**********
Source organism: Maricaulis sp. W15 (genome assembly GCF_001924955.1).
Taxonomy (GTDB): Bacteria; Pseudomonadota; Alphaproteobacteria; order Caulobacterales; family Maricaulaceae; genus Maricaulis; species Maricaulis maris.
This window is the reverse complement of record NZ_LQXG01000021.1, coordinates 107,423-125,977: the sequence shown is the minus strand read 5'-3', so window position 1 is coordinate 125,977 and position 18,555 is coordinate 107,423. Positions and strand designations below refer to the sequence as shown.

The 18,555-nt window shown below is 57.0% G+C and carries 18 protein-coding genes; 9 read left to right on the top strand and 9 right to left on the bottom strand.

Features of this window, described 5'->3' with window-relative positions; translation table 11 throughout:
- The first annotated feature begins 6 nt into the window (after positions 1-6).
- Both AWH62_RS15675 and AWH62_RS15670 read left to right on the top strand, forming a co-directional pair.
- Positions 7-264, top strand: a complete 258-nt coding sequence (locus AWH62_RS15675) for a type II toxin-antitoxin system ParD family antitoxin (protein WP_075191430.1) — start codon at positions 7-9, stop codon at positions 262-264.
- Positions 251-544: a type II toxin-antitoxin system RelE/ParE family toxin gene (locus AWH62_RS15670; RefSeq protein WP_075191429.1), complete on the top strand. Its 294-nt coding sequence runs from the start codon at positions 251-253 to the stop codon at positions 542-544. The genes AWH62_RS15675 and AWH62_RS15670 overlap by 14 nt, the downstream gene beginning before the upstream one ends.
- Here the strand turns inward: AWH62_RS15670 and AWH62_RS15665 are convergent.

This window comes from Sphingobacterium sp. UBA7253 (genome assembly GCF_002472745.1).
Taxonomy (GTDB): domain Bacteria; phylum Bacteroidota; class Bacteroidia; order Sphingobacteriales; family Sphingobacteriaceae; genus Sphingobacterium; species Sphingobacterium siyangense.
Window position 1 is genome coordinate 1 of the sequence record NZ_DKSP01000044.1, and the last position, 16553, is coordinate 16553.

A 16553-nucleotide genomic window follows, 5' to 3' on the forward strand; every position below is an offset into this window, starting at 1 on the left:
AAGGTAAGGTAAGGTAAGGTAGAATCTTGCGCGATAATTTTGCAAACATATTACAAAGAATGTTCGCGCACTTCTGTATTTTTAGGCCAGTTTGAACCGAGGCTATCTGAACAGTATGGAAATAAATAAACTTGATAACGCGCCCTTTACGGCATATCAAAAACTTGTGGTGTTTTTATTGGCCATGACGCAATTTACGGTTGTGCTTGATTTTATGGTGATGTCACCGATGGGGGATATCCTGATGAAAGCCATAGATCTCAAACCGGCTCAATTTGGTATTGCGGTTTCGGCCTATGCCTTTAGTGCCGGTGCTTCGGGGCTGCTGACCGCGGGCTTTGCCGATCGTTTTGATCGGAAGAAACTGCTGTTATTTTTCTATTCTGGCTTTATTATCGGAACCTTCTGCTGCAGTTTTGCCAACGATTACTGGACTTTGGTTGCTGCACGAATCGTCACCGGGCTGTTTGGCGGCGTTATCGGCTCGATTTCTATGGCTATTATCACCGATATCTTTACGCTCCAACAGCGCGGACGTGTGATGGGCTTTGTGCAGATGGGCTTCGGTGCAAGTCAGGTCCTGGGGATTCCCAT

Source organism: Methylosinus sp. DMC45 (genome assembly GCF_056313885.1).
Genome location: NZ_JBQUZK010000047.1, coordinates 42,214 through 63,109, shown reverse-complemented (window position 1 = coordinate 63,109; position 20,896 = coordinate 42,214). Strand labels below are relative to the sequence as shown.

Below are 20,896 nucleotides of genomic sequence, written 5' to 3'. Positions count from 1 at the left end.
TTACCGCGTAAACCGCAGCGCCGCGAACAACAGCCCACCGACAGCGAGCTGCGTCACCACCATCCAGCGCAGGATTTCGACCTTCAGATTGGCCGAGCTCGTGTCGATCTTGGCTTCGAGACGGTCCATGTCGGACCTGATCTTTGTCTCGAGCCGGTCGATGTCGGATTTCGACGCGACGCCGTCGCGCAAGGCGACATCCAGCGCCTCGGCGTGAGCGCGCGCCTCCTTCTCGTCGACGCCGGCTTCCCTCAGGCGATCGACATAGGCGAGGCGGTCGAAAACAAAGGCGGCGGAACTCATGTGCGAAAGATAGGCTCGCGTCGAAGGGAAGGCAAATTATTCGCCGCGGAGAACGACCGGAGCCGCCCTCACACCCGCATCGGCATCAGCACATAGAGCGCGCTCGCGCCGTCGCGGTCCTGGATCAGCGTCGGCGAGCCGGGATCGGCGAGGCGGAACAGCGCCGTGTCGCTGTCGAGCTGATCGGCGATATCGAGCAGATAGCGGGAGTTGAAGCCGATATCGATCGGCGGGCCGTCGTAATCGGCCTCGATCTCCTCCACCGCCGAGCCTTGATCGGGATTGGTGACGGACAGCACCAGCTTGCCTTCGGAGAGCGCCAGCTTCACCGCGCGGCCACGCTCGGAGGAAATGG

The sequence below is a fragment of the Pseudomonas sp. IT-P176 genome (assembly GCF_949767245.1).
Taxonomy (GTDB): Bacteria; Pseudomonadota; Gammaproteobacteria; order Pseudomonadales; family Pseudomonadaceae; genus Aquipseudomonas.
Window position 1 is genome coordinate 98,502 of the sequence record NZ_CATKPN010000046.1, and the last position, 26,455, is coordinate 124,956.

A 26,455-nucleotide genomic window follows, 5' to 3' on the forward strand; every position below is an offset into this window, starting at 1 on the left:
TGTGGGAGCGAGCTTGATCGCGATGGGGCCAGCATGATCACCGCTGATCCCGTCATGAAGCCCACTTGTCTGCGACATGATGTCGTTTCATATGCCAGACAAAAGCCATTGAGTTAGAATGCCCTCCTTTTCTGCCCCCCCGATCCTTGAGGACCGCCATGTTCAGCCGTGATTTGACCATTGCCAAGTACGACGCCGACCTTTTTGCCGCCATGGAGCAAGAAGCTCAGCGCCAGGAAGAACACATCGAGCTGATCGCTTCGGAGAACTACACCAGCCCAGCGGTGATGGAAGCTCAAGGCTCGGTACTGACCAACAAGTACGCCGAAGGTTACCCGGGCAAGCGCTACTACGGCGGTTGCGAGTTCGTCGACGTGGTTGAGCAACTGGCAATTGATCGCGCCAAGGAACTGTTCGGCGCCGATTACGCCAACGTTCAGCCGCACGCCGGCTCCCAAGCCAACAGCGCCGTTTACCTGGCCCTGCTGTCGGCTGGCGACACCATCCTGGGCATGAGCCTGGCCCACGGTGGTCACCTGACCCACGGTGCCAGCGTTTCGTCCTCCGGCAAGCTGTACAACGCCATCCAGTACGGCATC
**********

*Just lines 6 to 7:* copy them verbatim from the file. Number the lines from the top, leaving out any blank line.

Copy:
- The first annotated feature begins 6 nt into the window (after positions 1-6).
- Both AWH62_RS15675 and AWH62_RS15670 read left to right on the top strand, forming a co-directional pair.